By Jeffrey S. Ashendorf

Executive Summary

The Wage Parity Act (the “Act”) states that covered benefits include, but are not limited to, “health, education or pension benefits . . .”[i] Further guidance in Home Care Worker Wage Parity Frequently Asked Questions (“FAQs”) states that this definition “does not exclude” (i) those benefits that may be elected under Section 193 of the NY Labor Law, and (ii) those benefits that may be provided under plans regulated under ERISA. This article discusses these categories in detail and also suggests other benefits that may be allowable under the Act and whether they can be provided on a non-taxable basis to home care workers.


Under the Wage Parity Act, “total compensation” is defined as “direct compensation paid to or on behalf of the employee including but not limited to wages, health, education or pension benefits, supplements in lieu of benefits and compensated time.”[ii] An initial FAQ said that employers may take credit for “health, education or pension” benefits “without regard to whether such benefits are provided directly by the employer or through a plan or program,” as well as “other employee benefits that an employer may provide through a plan or program”. An FAQ a month later explained that “qualifying benefits are those which primarily benefit the employee” (as distinguished from those that are primarily for the employer’s benefit). An FAQ two years later added that the Act’s definition of “total compensation” did not exclude other benefits that employers may choose to provide through employee benefit plans regulated under the Employee Retirement Income Security Act. Nor, said the FAQ, did it exclude other benefits that employees may choose to obtain through wage deductions permitted under New York State Labor Law §193. From a literal reading of “included but not limited to” in the definition of “total compensation” and the FAQs use of the phrase “does not exclude”,   it is arguable that in addition to those listed benefits, other benefits are allowable under the Act, as long as they “primarily benefit the employee.”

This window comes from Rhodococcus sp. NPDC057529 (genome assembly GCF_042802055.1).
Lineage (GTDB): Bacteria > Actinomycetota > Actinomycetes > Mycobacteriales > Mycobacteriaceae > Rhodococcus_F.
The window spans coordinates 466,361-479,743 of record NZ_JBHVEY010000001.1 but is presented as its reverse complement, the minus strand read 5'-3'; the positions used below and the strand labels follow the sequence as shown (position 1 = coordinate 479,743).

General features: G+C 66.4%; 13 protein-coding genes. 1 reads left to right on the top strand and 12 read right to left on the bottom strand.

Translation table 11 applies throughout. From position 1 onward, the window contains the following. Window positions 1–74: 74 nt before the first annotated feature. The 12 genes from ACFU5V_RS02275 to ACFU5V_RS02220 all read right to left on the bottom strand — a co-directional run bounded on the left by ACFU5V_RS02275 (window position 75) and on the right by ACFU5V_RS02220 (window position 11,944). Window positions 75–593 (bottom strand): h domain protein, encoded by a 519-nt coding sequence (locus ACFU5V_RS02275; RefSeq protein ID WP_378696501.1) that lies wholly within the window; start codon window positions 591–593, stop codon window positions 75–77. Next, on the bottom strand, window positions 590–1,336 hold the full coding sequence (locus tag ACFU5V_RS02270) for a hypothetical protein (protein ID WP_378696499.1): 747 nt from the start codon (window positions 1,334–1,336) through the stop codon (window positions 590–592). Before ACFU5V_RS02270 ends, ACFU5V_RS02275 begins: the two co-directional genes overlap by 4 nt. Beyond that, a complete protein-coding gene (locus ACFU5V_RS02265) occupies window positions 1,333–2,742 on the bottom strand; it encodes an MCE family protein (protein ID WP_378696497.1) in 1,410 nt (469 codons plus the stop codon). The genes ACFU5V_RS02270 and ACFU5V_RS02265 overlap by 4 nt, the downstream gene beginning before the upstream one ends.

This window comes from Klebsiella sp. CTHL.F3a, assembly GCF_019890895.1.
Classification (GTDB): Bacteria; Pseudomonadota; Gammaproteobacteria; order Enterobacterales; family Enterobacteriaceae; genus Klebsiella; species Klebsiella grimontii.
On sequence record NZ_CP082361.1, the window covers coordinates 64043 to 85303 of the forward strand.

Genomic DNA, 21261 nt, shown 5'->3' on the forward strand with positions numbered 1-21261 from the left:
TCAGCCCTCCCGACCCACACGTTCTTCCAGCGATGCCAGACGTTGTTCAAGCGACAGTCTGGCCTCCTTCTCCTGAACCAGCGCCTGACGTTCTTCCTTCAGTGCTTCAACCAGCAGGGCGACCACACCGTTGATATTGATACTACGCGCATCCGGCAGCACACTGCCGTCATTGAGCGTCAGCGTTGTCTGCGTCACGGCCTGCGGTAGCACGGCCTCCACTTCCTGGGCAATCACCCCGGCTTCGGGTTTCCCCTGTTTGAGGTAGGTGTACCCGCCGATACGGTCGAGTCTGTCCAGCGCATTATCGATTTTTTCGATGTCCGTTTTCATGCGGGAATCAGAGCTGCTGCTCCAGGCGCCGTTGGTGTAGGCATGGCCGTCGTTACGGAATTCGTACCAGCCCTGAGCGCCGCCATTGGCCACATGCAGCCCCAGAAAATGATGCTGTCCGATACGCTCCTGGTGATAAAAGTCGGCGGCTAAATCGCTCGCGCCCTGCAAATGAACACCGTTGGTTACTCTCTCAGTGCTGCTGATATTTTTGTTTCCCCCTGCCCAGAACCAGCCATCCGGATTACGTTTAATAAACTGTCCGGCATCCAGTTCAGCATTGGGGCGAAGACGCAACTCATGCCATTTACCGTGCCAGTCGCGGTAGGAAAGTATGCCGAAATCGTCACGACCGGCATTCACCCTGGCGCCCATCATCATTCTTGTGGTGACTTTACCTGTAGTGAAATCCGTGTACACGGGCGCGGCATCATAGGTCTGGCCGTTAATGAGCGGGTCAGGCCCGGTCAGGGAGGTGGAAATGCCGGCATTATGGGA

Benefits through “Plans Regulated Under ERISA”

Under ERISA, the term “employee benefit plan” includes “pension benefit plans” and “welfare benefit plans.” A “pension benefit plan”, or “pension plan”, is defined as: